Ask a Question
Starting a speech with a question is a common attention getter, but in reality many of the questions that I have heard start a speech are not very attention getting. It’s important to note that just because you use one of these strategies, that doesn’t make it automatically appealing to an audience. A question can be mundane and boring just like a statistic, quotation, or story can.
A rhetorical question is different from a direct question. When a speaker asks a direct question, they actually want a response from their audience. A rhetorical question is designed to elicit a mental response from the audience, not a verbal or nonverbal one. In short, a rhetorical question makes an audience think. Asking a direct question of your audience is warranted only if the speaker plans on doing something with the information they get from the audience. I can’t recall a time in which a student asked a direct question to start their speech and did anything with that information. Let’s say a student starts the speech with the direct question “By a show of hands, how many people have taken public transportation in the past week?” and sixteen out of twenty students raise their hands. If the speaker is arguing that more students should use public transportation and she expected fewer students to raise their hands, is she going to change her speech angle on the spot? Since most speakers move on from their direct question without addressing the response they got from the audience, they have not made their attention getter relevant to their topic. So, if you use a direct question, make sure you have a point to it and some way to incorporate the responses into the speech.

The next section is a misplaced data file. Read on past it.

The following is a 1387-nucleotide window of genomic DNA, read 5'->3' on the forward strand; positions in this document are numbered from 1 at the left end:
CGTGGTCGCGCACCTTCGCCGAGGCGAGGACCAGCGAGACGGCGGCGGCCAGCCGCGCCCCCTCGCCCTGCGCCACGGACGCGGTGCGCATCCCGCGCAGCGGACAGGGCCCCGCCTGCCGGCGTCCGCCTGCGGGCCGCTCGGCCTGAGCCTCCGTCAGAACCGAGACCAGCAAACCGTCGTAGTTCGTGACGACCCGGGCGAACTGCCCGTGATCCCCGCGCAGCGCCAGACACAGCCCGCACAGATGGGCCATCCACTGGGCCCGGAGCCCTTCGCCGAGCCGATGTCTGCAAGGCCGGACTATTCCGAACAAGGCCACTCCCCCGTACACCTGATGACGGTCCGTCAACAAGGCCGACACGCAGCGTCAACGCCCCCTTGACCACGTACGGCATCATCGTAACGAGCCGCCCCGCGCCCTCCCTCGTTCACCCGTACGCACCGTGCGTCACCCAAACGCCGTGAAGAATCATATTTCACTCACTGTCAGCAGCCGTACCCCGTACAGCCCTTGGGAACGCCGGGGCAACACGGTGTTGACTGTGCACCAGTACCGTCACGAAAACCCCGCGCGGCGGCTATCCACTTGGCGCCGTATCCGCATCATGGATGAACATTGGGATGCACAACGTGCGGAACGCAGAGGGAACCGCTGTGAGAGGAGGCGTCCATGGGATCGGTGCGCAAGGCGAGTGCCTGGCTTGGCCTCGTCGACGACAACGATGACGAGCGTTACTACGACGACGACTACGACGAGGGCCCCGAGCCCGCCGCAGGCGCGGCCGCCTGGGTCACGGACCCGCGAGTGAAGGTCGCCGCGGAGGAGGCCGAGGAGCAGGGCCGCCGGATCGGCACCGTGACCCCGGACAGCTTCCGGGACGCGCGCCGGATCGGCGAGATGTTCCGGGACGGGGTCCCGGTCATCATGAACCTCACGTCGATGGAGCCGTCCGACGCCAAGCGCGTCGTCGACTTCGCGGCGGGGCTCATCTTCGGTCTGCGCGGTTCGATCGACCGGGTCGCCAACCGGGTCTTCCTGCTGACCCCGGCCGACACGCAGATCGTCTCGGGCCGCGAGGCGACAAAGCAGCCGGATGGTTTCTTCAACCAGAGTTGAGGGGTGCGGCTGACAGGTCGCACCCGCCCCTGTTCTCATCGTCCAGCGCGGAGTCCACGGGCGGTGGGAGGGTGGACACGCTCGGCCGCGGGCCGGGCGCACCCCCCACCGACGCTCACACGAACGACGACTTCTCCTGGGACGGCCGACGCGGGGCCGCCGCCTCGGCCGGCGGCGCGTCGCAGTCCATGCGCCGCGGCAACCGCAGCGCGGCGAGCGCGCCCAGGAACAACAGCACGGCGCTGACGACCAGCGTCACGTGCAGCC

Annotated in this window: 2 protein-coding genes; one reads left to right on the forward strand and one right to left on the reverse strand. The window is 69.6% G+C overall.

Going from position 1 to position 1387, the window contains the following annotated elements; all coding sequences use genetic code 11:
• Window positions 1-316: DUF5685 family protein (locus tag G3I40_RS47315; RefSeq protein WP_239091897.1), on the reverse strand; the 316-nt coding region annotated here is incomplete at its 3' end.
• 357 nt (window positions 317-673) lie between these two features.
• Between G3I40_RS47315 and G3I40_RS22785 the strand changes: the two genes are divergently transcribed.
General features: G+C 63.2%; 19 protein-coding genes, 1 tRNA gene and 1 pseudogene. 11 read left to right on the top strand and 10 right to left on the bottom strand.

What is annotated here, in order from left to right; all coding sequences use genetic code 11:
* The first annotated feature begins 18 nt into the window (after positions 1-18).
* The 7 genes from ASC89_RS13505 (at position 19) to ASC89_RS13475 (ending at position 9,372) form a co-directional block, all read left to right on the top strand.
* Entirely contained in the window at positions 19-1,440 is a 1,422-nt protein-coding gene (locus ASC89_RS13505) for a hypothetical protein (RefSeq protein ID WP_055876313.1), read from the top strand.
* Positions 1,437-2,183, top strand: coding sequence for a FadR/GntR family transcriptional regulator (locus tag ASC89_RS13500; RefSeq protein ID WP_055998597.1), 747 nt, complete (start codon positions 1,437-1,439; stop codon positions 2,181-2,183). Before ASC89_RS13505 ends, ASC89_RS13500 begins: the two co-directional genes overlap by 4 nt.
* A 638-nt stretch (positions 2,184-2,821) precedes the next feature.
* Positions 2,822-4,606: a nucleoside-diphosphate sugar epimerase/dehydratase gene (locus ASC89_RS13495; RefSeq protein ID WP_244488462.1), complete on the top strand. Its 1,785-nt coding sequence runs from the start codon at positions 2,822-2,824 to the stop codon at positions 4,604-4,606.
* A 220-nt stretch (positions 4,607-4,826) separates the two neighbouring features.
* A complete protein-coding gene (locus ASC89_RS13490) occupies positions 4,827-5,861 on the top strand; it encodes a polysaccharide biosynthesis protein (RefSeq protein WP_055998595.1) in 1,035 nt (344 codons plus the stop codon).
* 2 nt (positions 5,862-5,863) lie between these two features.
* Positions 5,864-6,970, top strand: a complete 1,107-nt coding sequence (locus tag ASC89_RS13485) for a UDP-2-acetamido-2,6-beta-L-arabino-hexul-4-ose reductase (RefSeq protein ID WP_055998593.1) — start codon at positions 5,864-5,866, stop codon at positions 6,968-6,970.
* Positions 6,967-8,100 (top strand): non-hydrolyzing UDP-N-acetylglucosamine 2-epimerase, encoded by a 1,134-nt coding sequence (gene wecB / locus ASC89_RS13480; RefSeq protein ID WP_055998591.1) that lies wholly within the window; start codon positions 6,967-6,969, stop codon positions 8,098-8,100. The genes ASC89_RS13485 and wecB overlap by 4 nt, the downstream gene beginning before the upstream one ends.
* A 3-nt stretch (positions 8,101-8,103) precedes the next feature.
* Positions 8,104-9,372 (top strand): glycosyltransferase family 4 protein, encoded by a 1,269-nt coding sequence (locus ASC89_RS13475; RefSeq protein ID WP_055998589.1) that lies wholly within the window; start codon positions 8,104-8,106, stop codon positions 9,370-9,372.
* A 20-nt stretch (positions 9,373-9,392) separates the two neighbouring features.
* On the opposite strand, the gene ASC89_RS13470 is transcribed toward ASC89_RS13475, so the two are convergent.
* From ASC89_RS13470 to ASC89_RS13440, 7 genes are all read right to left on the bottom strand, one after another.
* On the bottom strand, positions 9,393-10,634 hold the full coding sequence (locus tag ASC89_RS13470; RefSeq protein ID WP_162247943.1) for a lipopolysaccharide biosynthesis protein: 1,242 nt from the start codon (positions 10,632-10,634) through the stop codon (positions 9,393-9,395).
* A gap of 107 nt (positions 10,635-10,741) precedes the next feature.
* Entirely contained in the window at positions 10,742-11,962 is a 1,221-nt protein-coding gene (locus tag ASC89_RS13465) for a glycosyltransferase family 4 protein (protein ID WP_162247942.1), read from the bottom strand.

A safer bet is to ask a rhetorical question that elicits only a mental response. A good rhetorical question can get the audience primed to think about the content of the speech. When asked as a series of questions and combined with startling statistics or facts, this strategy can create suspense and hook an audience. The following is a series of rhetorical questions used in a speech against the testing of cosmetics on animals: “Was the toxicity of the shampoo you used this morning tested on the eyes of rabbits? Would you let someone put a cosmetic in your dog’s eye to test its toxicity level? Have you ever thought about how many products that you use every day are tested on animals?” Make sure you pause after your rhetorical question to give the audience time to think. Don’t pause for too long, though, or an audience member may get restless and think that you’re waiting for an actual response and blurt out what he or she was thinking.